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Money October 2016

Dollar Sense

Life Insurance Is Vital for Many, But Beware the Pitfalls

By Teresa Ambord

Companies that had reason to know the policyholder had died did not try to contact beneficiaries, but continued paying itself premiums out of the cash value. Once the cash value was depleted, they simply canceled the policies, said investigators. Some of the policies were actually marked with notations of the date of death.

A recent 60 Minutes episode told a surprising tale of life insurance companies that you need to know. You may have a life insurance policy that your beneficiaries don’t know about, for whatever reason. And you probably assume that when you die, they’ll get a nice surprise in the form of a check. But according to 60 Minutes, that may not be true.

“Audits of the nation’s leading insurance companies have uncovered a systematic, industry-wide practice of not paying significant numbers of beneficiaries,” said 60 Minutes correspondent, Lesley Stahl.

 

Bad Practices

In most cases, when the beneficiaries filed a claim, the benefits are paid out, said, investigators. But if no claim is filed, the policy may be canceled and the benefit is kept. The news gets worse when the policy has cash value, often called a nest egg. When a living policyholder with a nest egg policy stops paying premiums or misses a premium, the company can take the premium out of the policy’s cash value. That’s a good thing.

The problem is, companies that had reason to know the policyholder had died did not try to contact beneficiaries, but continued paying itself premiums out of the cash value. Once the cash value was depleted, they simply canceled the policies, said investigators. Some of the policies were actually marked with notations of the date of death.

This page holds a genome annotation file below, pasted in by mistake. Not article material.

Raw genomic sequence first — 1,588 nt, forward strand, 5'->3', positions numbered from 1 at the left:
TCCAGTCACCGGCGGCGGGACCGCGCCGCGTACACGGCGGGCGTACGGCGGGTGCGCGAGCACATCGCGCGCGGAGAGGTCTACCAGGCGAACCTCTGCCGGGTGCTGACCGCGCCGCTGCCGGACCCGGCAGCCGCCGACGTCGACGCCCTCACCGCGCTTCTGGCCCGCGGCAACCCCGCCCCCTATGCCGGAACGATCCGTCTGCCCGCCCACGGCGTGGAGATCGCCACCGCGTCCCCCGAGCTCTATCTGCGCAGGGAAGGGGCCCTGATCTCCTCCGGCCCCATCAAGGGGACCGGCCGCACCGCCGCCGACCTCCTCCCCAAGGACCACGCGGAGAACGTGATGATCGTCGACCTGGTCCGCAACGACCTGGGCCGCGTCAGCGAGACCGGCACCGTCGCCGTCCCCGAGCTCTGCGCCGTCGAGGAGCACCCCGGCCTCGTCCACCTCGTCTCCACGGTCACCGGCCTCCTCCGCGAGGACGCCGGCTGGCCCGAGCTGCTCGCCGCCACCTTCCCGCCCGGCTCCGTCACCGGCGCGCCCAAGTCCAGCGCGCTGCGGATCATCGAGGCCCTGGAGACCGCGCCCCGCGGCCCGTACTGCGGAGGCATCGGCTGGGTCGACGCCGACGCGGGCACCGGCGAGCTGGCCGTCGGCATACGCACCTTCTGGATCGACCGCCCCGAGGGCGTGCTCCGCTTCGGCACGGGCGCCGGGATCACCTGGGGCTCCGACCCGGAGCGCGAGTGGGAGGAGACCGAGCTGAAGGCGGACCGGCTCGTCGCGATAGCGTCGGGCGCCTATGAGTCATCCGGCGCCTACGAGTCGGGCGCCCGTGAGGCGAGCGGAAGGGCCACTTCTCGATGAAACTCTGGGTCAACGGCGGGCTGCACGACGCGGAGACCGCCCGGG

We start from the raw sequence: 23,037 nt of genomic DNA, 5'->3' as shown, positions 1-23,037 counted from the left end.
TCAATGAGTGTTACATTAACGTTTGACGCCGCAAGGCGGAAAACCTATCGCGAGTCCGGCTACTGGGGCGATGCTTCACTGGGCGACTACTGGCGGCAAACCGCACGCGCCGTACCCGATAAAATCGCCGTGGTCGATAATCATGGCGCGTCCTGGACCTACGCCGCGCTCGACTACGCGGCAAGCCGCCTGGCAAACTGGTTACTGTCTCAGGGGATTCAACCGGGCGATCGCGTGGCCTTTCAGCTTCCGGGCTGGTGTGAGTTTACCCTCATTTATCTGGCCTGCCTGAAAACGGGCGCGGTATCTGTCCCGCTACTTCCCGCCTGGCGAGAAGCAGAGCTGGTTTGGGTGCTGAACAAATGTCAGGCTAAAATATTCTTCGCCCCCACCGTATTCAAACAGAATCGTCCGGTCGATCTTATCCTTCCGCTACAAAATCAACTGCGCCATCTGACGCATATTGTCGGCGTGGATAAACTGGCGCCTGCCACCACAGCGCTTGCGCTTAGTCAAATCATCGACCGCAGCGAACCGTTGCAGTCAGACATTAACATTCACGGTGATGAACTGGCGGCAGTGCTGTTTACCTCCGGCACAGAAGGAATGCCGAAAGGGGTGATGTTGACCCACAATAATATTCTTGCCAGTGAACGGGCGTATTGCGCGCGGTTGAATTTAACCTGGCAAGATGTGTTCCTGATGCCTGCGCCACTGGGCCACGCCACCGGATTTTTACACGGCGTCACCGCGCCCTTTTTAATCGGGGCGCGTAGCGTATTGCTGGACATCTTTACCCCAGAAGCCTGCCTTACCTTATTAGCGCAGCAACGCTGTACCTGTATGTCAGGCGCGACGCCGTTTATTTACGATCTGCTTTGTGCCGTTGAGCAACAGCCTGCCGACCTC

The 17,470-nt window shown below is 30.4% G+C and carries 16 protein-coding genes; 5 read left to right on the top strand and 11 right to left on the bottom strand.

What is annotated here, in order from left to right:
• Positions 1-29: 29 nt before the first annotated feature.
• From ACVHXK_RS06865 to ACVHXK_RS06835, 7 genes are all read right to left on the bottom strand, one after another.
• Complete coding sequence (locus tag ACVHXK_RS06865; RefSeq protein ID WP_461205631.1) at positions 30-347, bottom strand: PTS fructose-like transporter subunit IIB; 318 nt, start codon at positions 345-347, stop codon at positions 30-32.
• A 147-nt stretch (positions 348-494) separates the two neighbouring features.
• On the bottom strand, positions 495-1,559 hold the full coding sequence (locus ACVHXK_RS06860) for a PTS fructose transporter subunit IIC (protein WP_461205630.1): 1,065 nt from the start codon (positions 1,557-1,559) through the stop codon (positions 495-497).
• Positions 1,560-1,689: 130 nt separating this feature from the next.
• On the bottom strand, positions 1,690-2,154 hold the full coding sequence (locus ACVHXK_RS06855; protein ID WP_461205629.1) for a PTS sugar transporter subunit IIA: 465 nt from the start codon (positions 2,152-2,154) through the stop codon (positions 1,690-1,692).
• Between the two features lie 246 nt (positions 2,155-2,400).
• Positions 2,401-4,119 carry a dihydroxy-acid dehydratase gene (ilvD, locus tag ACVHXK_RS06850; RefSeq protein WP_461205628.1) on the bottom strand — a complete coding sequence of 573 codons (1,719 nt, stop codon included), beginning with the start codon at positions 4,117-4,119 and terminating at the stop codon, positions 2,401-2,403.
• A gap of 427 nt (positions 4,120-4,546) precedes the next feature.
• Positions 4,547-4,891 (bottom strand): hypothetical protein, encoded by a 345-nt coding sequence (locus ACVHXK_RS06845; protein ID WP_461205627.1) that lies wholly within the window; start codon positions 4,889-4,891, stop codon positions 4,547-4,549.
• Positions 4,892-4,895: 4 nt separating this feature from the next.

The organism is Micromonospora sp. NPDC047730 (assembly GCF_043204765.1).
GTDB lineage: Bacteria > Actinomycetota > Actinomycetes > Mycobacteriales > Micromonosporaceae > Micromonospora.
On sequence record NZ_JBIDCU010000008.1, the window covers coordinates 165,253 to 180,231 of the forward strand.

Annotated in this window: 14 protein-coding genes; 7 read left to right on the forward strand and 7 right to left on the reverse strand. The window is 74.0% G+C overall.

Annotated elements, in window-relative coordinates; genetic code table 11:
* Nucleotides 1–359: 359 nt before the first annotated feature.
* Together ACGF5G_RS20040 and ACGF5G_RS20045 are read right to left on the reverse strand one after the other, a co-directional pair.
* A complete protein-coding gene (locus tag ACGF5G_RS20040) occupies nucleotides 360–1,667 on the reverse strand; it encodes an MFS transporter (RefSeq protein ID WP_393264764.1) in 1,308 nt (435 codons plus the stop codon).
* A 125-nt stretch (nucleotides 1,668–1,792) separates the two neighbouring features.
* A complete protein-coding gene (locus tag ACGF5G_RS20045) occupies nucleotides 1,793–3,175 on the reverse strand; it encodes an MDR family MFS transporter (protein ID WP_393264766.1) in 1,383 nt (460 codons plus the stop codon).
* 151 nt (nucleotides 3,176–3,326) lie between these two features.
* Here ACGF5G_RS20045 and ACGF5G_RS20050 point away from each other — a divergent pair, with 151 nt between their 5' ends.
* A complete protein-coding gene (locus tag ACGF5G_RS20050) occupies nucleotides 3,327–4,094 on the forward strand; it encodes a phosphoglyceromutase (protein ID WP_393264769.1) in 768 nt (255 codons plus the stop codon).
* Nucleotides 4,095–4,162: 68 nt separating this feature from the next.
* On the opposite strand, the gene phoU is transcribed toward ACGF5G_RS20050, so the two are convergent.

When you know the policyholder is dead, that’s “tantamount to stealing,” said Kevin McCarty, the Florida Insurance Commissioner, whose office led the investigations. Insurance companies defend the practice by saying it’s up to the beneficiary. In many cases the beneficiaries were unaware of the policies.

Now that they’ve been exposed, 25 of the nation’s biggest companies have agreed to pay out more than $7.5 billion to the beneficiaries, or to the states where they reside. Then it’s up to the states to contact the beneficiaries. Another 35 companies still haven’t agreed. One Chicago-based insurer, Kemper, is fighting the hardest to not pay beneficiaries. Kemper operates in Florida, California, and Illinois. McCarty says in response to this problem, Florida has passed a law that requires companies to track policyholders who have died, using the Social Security Death Master File. Then they must try to reach the beneficiaries. Some of the policies, says McCarty are worth a million dollars or more, but most are for a few thousand each. Some of the policies date back as far as the 1970s.

 

Should You Avoid Life Insurance?

Overall, says the American Council of Life Insurers, companies are doing a good job. The problem lies with the 1% that aren’t getting paid.

What should you do? If you have a life insurance policy, make sure your beneficiaries know who they are. If you don’t feel comfortable with that, let someone know who you can trust to inform beneficiaries at the right time. Life insurance remains an important backstop between your loved ones and financial disaster.

 

Teresa Ambord is a former accountant and Enrolled Agent with the IRS. Now she writes full time from her home, mostly for business, and about family when the inspiration strikes.

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